February 13th, 2007, 20:27 Posted By: wraggster
Sony will cut back on future chip spending and may stop in-house production of the advanced chips used in its PlayStation 3, a senior executive said Tuesday.
Improving profitability in Sony's chip division is important for the Tokyo-based electronics and entertainment conglomerate, which is targeting an operating margin of 5 percent in the business year from April, up from an estimated 0.7 percent a year earlier.
Sony Executive Deputy President Yutaka Nakagawa told reporters that investment in chips will come down significantly from the $3.8 billion (460 billion yen) allocated over the three previous business years.
Sony is already producing the Cell chips, dubbed "supercomputer on a chip," using 90- and 65-nanometer circuitry for the PS3, and plans to move onto the 45-nanometer variety by 2009. A nanometer is one billionth of a meter. Narrower circuitry makes the size of a chip smaller and helps manufacturers cut per-chip production costs.
Components such as the Cell chip and a Blu-ray DVD player have driven up the PS3's price--the high-end 60GB model retails for $599 in the US. Lower costs for the high-speed chip are expected to help the new game machine better compete with Nintendo's Wii and Microsoft's Xbox 360, which currently retail for $249 and $399, respectively.
But finer circuitry also means heavier initial investments for chipmakers as costs for chip-making equipment balloon.
"We tentatively plan to start commercial production of 45-nanometer chips in late 2008 or early 2009. We are going to study carefully whether we should carry out all the capital investment and produce them in-house," Nakagawa said.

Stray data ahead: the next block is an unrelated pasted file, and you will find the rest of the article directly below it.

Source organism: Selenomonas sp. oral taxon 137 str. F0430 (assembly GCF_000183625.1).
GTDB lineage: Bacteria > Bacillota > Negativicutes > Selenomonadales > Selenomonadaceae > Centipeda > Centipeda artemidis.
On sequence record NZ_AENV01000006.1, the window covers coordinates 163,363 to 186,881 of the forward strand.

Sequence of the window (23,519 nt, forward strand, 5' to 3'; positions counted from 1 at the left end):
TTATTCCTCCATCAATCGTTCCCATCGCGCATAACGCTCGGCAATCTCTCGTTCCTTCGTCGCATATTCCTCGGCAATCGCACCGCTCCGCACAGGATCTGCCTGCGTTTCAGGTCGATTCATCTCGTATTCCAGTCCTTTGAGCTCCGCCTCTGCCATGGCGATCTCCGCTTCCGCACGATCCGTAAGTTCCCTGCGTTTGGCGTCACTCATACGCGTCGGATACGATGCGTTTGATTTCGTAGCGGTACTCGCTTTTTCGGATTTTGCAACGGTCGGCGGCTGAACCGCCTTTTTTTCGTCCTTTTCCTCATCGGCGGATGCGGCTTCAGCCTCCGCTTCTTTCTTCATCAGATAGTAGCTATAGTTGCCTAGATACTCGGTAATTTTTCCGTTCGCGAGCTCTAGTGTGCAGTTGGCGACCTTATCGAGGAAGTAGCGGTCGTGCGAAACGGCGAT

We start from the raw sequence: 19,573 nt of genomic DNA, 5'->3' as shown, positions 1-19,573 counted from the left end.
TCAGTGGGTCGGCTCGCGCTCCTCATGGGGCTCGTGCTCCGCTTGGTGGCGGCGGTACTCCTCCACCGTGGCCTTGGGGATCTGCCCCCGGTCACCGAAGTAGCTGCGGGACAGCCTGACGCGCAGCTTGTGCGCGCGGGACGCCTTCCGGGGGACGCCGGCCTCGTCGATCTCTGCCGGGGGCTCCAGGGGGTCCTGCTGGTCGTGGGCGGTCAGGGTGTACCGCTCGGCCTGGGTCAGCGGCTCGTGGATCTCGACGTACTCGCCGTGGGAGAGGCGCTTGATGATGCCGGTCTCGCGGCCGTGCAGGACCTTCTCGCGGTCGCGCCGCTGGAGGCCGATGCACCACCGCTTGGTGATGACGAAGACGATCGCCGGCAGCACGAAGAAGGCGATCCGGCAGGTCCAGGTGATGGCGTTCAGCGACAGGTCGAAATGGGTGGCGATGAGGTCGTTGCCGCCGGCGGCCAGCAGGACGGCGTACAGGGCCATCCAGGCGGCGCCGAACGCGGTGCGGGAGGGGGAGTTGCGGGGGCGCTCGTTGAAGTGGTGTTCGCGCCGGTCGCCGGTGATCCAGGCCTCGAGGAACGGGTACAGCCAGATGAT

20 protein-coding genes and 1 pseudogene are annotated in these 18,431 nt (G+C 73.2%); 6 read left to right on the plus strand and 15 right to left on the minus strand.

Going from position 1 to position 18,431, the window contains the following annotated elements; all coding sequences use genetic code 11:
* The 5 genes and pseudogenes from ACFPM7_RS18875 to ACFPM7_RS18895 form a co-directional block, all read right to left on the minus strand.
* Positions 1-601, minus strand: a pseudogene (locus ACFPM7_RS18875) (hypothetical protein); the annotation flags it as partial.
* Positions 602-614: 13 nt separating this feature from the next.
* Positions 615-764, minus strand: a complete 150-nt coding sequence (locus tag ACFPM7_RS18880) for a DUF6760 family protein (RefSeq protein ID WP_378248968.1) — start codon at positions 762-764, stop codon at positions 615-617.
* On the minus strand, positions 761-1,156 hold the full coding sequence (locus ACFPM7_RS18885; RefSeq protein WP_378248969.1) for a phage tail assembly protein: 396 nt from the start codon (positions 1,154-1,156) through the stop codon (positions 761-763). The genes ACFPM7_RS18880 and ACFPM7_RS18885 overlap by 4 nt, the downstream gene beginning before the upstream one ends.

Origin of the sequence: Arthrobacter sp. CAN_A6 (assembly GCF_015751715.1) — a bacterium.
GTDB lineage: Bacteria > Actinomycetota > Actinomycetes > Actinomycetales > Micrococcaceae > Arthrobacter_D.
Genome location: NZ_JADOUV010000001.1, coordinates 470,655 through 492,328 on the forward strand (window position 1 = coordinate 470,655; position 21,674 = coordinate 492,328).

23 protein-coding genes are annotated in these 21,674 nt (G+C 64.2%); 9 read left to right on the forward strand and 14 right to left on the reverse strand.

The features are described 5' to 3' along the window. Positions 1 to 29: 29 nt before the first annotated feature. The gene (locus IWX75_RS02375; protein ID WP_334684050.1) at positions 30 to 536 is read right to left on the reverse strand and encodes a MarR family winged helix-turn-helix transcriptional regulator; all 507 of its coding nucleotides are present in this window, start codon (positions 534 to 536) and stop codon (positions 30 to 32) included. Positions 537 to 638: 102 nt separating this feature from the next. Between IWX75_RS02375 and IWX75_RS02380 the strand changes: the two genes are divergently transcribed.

"When we first offered the [PlayStation 2], there were no semiconductor companies that were able to make chips for the machine, so we did it ourselves. But now, there are companies that specialize in (such) chip production," Nakagawa said.
These chipmakers include Taiwan Semiconductor Manufacturing Co. and United Microelectronics, the world's largest and second-largest contract chipmakers, respectively.
"They are aggressively investing in cutting-edge technology. Our basic understanding is that we probably won't need to do everything by ourselves for next-generation chips," Nakagawa said.
Revenue at Sony's chip operations is expected to grow 57 percent to $6.35 billion during the current business year that ends in March, accounting for 9.4 percent of its estimated group sales, although part of its chip sales are made through in-house transactions.
Sales have been driven by brisk demand for chips used in its game machines as well as in digital cameras, Nakagawa said.
Sony's PS3 sales have so far paled in comparison with the rival Wii. The Nintendo machine outsold the PS3 nearly three to one in Japan last month, according to video-game magazine publisher Enterbrain, which blamed the lower sales on the PS3's higher price tag and a shortage of game titles.
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